Jealousy'' (German:Eifersucht'') is a 1925 German silent comedy drama film directed by Karl Grune and starring Lya De Putti, Werner Krauss and Georg Alexander.

Jealousy (1929 film)

Jealousy is a 1929 American pre-Code drama film directed by Jean de Limur and released by Paramount Pictures. It is based on the French play Monsieur Lamberthier, by Louis Verneuil. The play was translated by Eugene Walter and ran on Broadway under the title Jealousy in 1928. The film version starred Jeanne Eagels and Fredric March, and is the second sound film and final motion picture featuring Eagels.

The film was initially shot with British actor Anthony Bushell as Pierre, but he was replaced by March at Eagels' insistence. Supporting actress Hilda Moore died before Jealousy was released, while the film's star, Jeanne Eagels, died of an overdose of chloral hydrate one month after the film was released.

Jealousy (painting)

Jealousy is a painting by Norwegian artist Edvard Munch. Munch returned to this image throughout his whole life - he completed no less than 11 painted versions of Jealousy. The first painting was executed in 1895, and the last was made during the 1930s. Munch also created four lithograph versions and one drypoint of Jealousy.

The painting was made during European period and is based on expressionism style. The 1895 oil on canvas painting, perhaps the most famous version, is now housed at Rasmus Meyer Collection, Bergen and it measures 67 by 100 centimeters. In addition, eight painted versions are possessed by the Munch Museum in Oslo and one version is located at the Städel Museum in Frankfurt am Main (on loan from a private collection). Another version, executed between 1898 and 1900, is called Jealousy in the Bath and was sold at Sotheby's in 1982, but the current location remains unknown.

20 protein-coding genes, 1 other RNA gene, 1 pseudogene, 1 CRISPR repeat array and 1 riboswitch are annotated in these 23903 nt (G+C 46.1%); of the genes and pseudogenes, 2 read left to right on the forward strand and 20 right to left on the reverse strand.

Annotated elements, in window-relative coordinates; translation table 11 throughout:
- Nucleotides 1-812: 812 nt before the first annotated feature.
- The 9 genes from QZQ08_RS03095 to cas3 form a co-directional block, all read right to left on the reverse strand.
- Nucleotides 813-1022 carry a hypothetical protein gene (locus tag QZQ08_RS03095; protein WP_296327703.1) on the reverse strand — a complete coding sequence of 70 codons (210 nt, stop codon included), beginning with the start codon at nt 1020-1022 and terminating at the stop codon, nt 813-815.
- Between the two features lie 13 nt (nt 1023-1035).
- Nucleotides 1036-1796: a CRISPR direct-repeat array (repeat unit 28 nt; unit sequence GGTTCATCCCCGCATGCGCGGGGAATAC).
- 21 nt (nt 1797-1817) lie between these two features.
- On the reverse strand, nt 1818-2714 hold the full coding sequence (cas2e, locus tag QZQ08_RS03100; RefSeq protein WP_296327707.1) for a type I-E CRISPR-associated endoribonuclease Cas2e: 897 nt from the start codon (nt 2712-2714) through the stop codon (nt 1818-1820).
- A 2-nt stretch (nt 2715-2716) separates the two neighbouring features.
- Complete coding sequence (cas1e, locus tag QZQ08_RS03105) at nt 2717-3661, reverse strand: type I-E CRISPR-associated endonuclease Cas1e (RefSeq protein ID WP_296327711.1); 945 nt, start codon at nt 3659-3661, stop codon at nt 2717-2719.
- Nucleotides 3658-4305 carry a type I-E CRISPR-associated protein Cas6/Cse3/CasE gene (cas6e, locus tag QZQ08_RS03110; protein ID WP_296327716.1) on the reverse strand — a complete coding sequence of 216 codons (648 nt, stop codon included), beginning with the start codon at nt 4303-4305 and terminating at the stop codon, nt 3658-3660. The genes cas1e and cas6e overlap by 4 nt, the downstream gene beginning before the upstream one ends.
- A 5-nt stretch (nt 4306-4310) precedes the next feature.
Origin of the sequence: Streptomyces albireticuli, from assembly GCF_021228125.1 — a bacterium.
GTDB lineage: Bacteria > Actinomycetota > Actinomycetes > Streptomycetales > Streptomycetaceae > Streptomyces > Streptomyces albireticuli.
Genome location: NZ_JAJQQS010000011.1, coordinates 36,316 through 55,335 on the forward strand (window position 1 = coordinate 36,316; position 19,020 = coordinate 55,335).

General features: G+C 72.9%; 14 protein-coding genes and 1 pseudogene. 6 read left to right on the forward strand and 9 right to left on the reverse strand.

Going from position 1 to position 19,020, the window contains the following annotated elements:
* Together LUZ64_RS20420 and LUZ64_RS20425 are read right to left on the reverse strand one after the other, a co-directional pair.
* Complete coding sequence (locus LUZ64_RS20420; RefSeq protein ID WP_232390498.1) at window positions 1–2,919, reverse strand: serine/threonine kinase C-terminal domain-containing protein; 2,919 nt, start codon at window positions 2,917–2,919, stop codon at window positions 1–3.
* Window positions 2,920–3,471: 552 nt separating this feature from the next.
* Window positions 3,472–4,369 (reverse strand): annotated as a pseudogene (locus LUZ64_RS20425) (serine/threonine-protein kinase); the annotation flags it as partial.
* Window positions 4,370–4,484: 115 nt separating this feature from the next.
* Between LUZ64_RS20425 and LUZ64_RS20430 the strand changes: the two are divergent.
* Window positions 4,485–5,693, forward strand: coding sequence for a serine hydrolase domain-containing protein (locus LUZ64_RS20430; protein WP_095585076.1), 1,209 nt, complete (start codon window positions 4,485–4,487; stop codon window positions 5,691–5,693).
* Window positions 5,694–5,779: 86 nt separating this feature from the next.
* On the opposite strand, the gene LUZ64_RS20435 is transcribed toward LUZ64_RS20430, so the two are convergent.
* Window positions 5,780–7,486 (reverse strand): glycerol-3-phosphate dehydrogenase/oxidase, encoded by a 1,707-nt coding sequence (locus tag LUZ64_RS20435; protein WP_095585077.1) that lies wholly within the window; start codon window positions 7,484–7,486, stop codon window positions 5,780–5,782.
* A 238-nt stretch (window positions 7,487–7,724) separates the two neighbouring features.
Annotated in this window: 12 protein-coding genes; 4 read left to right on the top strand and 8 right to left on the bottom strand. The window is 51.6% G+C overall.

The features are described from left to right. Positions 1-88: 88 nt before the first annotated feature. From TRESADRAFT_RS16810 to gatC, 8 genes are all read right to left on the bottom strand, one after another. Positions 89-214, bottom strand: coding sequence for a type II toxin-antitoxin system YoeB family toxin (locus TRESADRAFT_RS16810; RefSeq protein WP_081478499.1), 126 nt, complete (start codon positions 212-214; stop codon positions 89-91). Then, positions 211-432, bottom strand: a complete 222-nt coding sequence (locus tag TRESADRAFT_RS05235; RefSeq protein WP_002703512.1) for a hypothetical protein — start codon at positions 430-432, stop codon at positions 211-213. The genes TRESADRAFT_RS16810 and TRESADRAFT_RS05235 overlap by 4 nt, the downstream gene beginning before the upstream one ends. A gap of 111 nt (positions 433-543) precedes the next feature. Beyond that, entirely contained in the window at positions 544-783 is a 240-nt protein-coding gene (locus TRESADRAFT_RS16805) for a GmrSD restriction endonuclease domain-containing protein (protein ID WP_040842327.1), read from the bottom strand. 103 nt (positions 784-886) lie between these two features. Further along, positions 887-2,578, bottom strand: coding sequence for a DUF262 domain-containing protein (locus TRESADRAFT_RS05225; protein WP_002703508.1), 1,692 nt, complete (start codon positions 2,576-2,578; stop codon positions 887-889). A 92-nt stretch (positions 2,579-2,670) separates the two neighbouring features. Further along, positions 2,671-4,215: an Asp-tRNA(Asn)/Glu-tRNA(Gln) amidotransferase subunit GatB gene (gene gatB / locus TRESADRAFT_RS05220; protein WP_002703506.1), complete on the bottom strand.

Jealousy (1922 film)

Jealousy'' (Polish:Zazdrosc'') is a 1922 Polish silent drama film directed by Wiktor Biegański and starring Zofia Jaroszewska, Mariusz Maszynski and Antoni Piekarski.

Jealousy (1945 film)

Jealousy is a 1945 American film noir directed by Gustav Machatý, featuring John Loder, Jane Randolph, Karen Morley and Nils Asther.

Jealousy (2013 film)

Jealousy is a 2013 French drama film directed by Philippe Garrel. It was screened in the main competition section at the 70th Venice International Film Festival.

Jealousy (1942 film)

Jealousy'' (Italian:Gelosia'') is a 1942 Italian drama film directed by Ferdinando Maria Poggioli and starring Luisa Ferida, Roldano Lupi and Ruggero Ruggeri. The film was shot at Cinecittà in Rome.

Jealousy (1953 film)

Jealousy is a 1953 Italian drama film directed by Pietro Germi. It is based on the novel Il marchese di Roccaverdina by Luigi Capuana.

Jealousy (Martin Solveig song)

"Jealousy" is a song by French DJ and record producer Martin Solveig. The song was released in the France as a CD single on 8 May 2006. It was released as the second single from his second studio album Hedonist (2005). The song was written and produced by Martin Solveig. The song peaked at number 36 on the French Singles Chart, and at number 62 on the UK Singles Chart.

Jealousy (1953 Finnish film)

Jealousy (Finnish: Mustasukkaisuus) is a 1953 Finnish drama film directed by Teuvo Tulio and starring Regina Linnanheimo, Eero Paganus and Assi Raine. It was a remake of Restless Blood (1946).

Usage examples of "jealousy".